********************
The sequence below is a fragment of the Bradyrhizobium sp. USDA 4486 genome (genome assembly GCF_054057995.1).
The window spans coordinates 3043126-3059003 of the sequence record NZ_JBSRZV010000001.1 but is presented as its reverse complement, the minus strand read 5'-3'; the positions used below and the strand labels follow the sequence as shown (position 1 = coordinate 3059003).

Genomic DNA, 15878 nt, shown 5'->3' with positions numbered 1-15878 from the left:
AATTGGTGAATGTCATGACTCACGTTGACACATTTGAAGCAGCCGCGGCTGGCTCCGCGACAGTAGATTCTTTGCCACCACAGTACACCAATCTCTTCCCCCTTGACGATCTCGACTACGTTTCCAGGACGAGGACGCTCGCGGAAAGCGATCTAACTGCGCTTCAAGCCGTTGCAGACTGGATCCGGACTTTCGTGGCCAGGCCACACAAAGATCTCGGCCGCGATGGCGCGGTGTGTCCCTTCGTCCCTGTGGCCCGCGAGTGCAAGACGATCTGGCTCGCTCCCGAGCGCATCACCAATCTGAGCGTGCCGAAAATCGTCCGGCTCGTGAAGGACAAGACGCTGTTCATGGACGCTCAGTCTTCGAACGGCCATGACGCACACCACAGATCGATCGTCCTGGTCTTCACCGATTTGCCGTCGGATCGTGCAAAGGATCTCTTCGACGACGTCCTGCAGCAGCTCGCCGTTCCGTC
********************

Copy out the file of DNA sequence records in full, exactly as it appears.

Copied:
The sequence below is a fragment of the Bradyrhizobium sp. USDA 4486 genome (genome assembly GCF_054057995.1).
The window spans coordinates 3043126-3059003 of the sequence record NZ_JBSRZV010000001.1 but is presented as its reverse complement, the minus strand read 5'-3'; the positions used below and the strand labels follow the sequence as shown (position 1 = coordinate 3059003).

Genomic DNA, 15878 nt, shown 5'->3' with positions numbered 1-15878 from the left:
AATTGGTGAATGTCATGACTCACGTTGACACATTTGAAGCAGCCGCGGCTGGCTCCGCGACAGTAGATTCTTTGCCACCACAGTACACCAATCTCTTCCCCCTTGACGATCTCGACTACGTTTCCAGGACGAGGACGCTCGCGGAAAGCGATCTAACTGCGCTTCAAGCCGTTGCAGACTGGATCCGGACTTTCGTGGCCAGGCCACACAAAGATCTCGGCCGCGATGGCGCGGTGTGTCCCTTCGTCCCTGTGGCCCGCGAGTGCAAGACGATCTGGCTCGCTCCCGAGCGCATCACCAATCTGAGCGTGCCGAAAATCGTCCGGCTCGTGAAGGACAAGACGCTGTTCATGGACGCTCAGTCTTCGAACGGCCATGACGCACACCACAGATCGATCGTCCTGGTCTTCACCGATTTGCCGTCGGATCGTGCAAAGGATCTCTTCGACGACGTCCTGCAGCAGCTCGCCGTTCCGTC